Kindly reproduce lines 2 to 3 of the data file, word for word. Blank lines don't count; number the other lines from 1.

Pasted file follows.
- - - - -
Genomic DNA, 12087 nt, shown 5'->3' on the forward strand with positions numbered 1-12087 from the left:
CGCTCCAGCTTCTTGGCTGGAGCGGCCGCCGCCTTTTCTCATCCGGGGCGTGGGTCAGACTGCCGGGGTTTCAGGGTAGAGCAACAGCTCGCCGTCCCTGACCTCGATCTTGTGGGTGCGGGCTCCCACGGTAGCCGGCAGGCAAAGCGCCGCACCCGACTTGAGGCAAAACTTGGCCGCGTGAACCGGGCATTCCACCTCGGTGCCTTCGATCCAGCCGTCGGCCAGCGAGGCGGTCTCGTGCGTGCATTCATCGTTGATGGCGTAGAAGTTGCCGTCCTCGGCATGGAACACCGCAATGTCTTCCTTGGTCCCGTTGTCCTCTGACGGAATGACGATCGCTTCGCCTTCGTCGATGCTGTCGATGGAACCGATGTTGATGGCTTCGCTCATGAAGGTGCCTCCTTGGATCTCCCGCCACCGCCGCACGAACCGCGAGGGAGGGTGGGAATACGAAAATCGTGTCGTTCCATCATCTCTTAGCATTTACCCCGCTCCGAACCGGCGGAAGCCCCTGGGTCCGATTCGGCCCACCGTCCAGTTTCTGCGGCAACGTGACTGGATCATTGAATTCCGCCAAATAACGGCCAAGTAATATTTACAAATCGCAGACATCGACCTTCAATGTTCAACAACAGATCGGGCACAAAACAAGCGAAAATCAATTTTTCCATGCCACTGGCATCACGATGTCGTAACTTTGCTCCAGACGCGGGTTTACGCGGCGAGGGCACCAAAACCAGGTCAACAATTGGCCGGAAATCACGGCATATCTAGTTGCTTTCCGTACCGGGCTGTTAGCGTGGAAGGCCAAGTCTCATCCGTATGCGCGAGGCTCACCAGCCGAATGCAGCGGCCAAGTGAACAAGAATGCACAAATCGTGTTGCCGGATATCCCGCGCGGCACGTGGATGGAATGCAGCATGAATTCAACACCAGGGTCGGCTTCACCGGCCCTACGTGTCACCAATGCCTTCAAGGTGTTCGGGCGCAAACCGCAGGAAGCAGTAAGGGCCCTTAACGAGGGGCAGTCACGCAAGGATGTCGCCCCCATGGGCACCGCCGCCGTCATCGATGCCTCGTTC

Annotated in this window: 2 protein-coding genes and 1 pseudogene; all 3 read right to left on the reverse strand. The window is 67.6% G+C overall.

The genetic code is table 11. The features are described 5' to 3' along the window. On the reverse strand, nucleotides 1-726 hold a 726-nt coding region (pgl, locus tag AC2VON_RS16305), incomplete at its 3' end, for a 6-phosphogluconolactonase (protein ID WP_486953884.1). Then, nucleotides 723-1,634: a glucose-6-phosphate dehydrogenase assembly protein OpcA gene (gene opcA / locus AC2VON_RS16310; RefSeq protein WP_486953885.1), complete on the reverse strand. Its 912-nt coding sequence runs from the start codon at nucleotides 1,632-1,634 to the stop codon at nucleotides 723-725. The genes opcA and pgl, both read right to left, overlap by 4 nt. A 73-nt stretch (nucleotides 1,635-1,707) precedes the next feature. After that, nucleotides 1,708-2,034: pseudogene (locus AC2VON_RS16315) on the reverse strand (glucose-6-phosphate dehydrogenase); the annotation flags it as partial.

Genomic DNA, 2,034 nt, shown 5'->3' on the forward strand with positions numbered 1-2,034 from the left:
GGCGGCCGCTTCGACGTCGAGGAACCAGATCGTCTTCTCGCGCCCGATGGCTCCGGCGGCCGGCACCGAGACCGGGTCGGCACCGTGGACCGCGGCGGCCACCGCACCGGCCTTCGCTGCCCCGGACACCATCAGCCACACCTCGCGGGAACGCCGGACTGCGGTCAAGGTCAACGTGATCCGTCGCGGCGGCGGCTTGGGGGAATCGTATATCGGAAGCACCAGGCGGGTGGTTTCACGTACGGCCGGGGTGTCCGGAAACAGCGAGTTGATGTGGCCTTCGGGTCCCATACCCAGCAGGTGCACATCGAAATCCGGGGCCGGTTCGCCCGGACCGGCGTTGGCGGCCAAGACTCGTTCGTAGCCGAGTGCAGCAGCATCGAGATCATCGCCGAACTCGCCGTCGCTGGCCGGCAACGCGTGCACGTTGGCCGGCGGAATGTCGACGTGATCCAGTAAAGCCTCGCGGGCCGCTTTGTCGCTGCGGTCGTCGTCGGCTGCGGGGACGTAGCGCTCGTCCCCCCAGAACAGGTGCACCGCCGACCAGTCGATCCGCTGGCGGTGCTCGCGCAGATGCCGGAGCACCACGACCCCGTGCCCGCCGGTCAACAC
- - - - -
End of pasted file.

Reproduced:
CGCTCCAGCTTCTTGGCTGGAGCGGCCGCCGCCTTTTCTCATCCGGGGCGTGGGTCAGACTGCCGGGGTTTCAGGGTAGAGCAACAGCTCGCCGTCCCTGACCTCGATCTTGTGGGTGCGGGCTCCCACGGTAGCCGGCAGGCAAAGCGCCGCACCCGACTTGAGGCAAAACTTGGCCGCGTGAACCGGGCATTCCACCTCGGTGCCTTCGATCCAGCCGTCGGCCAGCGAGGCGGTCTCGTGCGTGCATTCATCGTTGATGGCGTAGAAGTTGCCGTCCTCGGCATGGAACACCGCAATGTCTTCCTTGGTCCCGTTGTCCTCTGACGGAATGACGATCGCTTCGCCTTCGTCGATGCTGTCGATGGAACCGATGTTGATGGCTTCGCTCATGAAGGTGCCTCCTTGGATCTCCCGCCACCGCCGCACGAACCGCGAGGGAGGGTGGGAATACGAAAATCGTGTCGTTCCATCATCTCTTAGCATTTACCCCGCTCCGAACCGGCGGAAGCCCCTGGGTCCGATTCGGCCCACCGTCCAGTTTCTGCGGCAACGTGACTGGATCATTGAATTCCGCCAAATAACGGCCAAGTAATATTTACAAATCGCAGACATCGACCTTCAATGTTCAACAACAGATCGGGCACAAAACAAGCGAAAATCAATTTTTCCATGCCACTGGCATCACGATGTCGTAACTTTGCTCCAGACGCGGGTTTACGCGGCGAGGGCACCAAAACCAGGTCAACAATTGGCCGGAAATCACGGCATATCTAGTTGCTTTCCGTACCGGGCTGTTAGCGTGGAAGGCCAAGTCTCATCCGTATGCGCGAGGCTCACCAGCCGAATGCAGCGGCCAAGTGAACAAGAATGCACAAATCGTGTTGCCGGATATCCCGCGCGGCACGTGGATGGAATGCAGCATGAATTCAACACCAGGGTCGGCTTCACCGGCCCTACGTGTCACCAATGCCTTCAAGGTGTTCGGGCGCAAACCGCAGGAAGCAGTAAGGGCCCTTAACGAGGGGCAGTCACGCAAGGATGTCGCCCCCATGGGCACCGCCGCCGTCATCGATGCCTCGTTC

Annotated in this window: 2 protein-coding genes and 1 pseudogene; all 3 read right to left on the reverse strand. The window is 67.6% G+C overall.